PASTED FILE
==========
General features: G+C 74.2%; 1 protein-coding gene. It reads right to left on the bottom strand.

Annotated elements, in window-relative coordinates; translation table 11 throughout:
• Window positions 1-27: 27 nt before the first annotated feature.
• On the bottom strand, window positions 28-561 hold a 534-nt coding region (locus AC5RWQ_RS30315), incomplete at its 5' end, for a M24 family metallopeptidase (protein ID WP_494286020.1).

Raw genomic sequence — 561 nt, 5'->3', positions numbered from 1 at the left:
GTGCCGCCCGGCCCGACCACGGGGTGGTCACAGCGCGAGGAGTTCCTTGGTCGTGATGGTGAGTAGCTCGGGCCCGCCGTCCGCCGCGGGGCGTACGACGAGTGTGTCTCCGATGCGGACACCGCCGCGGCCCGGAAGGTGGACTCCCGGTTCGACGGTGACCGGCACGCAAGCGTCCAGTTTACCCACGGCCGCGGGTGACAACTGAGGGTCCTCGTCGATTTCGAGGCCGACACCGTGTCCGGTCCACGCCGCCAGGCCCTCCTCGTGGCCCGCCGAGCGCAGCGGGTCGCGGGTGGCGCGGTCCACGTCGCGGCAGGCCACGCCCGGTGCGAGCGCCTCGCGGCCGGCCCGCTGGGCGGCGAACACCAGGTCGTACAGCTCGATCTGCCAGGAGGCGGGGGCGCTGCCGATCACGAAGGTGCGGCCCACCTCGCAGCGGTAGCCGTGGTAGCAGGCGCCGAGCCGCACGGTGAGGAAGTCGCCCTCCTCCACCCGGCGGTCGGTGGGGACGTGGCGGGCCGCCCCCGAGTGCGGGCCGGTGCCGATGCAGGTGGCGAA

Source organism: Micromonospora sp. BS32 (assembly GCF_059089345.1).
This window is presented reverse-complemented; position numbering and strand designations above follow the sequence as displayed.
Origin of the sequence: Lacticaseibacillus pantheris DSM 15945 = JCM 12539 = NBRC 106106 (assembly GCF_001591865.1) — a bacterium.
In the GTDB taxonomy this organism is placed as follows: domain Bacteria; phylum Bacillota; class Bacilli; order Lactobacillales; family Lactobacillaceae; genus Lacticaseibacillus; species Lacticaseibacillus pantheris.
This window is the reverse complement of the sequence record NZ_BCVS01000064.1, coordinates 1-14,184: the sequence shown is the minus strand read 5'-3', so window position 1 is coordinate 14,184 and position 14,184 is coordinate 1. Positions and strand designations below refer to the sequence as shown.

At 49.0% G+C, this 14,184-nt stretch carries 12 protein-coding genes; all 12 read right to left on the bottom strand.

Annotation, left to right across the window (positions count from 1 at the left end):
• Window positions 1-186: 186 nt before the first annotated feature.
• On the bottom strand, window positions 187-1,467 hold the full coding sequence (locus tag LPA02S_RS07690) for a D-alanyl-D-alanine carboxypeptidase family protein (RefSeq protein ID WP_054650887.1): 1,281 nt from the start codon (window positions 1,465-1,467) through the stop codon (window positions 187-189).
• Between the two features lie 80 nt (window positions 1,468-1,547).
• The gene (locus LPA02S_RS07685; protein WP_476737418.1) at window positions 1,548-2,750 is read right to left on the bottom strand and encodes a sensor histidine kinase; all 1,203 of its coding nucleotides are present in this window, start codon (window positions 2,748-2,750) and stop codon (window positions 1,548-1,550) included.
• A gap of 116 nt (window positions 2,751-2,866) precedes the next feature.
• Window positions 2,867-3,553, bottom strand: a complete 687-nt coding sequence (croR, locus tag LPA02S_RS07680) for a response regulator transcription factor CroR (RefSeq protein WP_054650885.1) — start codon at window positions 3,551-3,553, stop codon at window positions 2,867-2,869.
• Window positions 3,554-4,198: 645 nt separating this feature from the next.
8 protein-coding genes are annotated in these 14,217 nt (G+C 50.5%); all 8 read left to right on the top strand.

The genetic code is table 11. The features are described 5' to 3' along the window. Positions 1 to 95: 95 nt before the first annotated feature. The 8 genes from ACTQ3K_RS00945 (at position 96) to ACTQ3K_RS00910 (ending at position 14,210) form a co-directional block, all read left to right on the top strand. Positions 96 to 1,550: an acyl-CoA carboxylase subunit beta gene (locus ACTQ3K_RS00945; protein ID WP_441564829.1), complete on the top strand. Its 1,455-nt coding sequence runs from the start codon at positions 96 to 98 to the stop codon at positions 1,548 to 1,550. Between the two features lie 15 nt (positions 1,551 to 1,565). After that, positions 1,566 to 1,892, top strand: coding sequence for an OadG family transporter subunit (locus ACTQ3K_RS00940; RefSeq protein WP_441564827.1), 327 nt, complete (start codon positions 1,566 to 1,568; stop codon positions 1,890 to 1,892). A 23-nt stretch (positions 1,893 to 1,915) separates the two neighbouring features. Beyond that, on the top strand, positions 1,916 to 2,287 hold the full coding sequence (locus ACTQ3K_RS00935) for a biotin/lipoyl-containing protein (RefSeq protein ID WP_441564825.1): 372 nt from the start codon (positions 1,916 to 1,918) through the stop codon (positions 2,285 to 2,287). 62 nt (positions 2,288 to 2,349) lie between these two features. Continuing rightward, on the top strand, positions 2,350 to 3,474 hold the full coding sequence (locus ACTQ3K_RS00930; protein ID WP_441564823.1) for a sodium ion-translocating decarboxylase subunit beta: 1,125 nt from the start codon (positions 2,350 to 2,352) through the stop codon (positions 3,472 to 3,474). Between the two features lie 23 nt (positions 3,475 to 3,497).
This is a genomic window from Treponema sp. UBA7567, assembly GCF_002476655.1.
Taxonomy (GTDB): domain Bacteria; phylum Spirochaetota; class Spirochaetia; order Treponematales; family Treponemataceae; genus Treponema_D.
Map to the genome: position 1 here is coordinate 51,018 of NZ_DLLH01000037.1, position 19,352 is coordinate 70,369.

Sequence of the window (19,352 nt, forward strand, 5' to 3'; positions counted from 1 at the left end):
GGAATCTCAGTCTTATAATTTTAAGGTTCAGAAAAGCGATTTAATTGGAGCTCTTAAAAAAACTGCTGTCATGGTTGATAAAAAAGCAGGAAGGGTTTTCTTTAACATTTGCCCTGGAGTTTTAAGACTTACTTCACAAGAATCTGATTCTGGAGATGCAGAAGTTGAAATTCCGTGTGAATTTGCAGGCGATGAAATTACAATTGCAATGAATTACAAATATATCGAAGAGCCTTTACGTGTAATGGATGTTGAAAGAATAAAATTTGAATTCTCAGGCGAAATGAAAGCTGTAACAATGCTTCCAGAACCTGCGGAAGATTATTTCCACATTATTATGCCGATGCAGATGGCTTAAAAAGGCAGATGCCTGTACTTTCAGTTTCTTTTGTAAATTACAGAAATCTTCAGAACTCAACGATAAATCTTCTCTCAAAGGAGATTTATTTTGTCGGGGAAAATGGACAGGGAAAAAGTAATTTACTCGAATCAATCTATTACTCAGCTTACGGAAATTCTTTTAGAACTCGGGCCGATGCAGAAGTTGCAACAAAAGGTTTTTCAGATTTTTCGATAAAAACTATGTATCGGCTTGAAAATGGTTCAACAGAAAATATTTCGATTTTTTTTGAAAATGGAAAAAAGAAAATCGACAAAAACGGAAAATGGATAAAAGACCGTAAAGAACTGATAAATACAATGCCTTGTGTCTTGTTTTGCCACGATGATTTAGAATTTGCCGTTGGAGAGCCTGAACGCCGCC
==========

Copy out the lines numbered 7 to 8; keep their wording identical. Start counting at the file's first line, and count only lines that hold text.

Source organism: Micromonospora sp. BS32 (assembly GCF_059089345.1).
This window is presented reverse-complemented; position numbering and strand designations above follow the sequence as displayed.